Matt Parkinson put a positive spin on warming the bench with England this winter, insisting his time spent in Sri Lanka and India was better than the alternative of training at an indoor school.
Parkinson was a reserve for the Test assignments against Sri Lanka and India, as well as the five Twenty20s against Virat Kohli’s side, before stepping up to the squad for the tour-ending one-day international series.
But Adil Rashid was preferred in all three ODIs, meaning Parkinson’s playing time was restricted to bowling five overs in an intra-squad friendly between sides captained by Joe Root and Jos Buttler at the start of the trip.
“I actually forgot that I’d bowled in that game, that’s news to me,” the leg-spinner, 24, joked of the occasion in Hambantota as he reflected on the past few months at Lancashire’s pre-season media day.
“It feels like a long time ago. I really enjoyed Sri Lanka and thought I might have been close to playing at some stage but I think I probably got an insight when I only bowled five overs in the warm-up.”
Adding to the potential hardship of kicking his heels on the sidelines was England staying in bio-secure bubbles, environments that have proved challenging for a number of cricketers and other sportsmen in the last year.
“I just sort of cracked on with it,” added Parkinson, whose international career has comprised of two ODIs and two T20s. “There’s a great group of lads to socialise with, we had a card school that kept me going most nights.
“It helped for me that I had a light at the end of the tunnel with the white ball. I know that didn’t quite work out and when that happened I was pretty flat, but having the thought that I might be in the T20 squad and the 50-over squad and potentially play probably kept me going more so than some of the lads that didn’t have that cherry.
“I didn’t manage to pick up a Big Bash League deal or Pakistan Super League gig, so if there had been cricket out there it might have been a different story, but there were no offers on the table.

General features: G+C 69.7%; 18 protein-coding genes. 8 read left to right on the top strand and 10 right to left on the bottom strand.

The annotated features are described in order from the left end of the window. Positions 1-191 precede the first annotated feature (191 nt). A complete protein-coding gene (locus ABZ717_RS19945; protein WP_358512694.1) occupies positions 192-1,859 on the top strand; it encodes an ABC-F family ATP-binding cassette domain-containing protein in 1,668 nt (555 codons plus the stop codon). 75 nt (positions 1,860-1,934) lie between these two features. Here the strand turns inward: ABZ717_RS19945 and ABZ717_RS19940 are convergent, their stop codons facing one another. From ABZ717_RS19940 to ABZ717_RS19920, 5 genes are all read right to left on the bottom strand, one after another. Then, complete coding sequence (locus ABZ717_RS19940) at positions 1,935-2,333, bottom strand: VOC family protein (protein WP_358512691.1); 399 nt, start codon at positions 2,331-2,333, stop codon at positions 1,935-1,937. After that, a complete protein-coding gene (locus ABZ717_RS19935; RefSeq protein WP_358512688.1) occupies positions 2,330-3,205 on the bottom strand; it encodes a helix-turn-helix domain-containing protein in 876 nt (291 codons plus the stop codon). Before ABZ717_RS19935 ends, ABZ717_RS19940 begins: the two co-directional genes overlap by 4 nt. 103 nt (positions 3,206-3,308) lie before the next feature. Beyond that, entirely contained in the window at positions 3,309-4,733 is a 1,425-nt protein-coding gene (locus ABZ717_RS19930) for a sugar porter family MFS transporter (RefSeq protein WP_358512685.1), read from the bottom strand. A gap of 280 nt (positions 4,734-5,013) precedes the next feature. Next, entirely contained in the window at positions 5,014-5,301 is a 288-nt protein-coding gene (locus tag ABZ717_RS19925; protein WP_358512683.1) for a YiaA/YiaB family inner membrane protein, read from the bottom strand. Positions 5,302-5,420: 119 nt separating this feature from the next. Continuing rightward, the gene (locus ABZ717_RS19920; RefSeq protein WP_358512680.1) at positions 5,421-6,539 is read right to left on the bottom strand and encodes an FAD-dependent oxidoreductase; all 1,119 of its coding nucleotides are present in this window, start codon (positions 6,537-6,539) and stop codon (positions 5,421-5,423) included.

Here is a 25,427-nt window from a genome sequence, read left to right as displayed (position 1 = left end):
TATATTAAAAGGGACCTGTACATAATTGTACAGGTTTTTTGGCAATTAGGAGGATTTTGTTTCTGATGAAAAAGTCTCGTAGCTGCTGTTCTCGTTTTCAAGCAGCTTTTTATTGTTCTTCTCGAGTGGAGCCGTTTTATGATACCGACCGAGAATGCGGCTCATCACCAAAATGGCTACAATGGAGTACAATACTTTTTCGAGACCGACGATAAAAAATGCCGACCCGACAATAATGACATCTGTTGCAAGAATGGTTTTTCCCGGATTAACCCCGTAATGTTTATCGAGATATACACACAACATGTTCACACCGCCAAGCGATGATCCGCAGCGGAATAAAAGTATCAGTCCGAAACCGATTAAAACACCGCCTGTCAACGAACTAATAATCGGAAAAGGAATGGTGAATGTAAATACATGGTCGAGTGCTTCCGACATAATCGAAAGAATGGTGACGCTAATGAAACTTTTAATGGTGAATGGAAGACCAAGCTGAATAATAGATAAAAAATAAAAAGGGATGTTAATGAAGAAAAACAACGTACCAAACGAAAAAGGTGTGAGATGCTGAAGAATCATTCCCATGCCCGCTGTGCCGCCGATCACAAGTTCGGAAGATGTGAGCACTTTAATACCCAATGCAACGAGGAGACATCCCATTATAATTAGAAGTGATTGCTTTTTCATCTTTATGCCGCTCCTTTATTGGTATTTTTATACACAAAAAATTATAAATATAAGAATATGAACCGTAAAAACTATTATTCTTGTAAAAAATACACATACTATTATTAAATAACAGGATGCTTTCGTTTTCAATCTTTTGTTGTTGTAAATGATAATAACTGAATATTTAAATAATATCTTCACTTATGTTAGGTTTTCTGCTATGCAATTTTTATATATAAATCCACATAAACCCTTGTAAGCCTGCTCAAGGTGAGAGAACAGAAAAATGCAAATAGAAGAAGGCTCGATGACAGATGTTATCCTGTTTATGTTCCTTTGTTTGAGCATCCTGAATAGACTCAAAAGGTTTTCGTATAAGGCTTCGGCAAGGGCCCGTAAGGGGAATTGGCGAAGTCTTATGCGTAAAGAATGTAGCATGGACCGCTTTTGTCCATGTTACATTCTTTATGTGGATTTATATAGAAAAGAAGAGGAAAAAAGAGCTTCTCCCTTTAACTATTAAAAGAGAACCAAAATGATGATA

“It was either train with England in glorious conditions with the best players in the country and watch the best players in the world, or train in an indoor school. It was a pretty easy decision.”
Screenshots emerged during the India series of tweets – which have been deleted – that Parkinson sent as a teenager between 2012 and 2014, in which he called Kohli and former captain Mahendra Singh Dhoni “disgraces”.
“I was just a young cricket fan, I got it wrong,” he said. “I’m not actually a big user of social media, so when I cleared out my Twitter before I signed (for Lancashire), I didn’t even think about checking stuff like that.
“When it came out, I was like ‘ohh no’. But we live and learn. I was just a young lad and it was a silly tweet.”
While he did not get the chance to come up against Kohli this time, he acknowledged he would have found the experience difficult.
“I think I would have struggled to be honest,” Parkinson added, ahead of Lancashire’s season-opening LV= Insurance County Championship fixture at home to Sussex later this week.
“He’s a fantastic cricketer, watching him up close it’s a pleasure. It would require a lot of thinking and planning to perform against him – especially in white-ball cricket, it would be a real challenge.”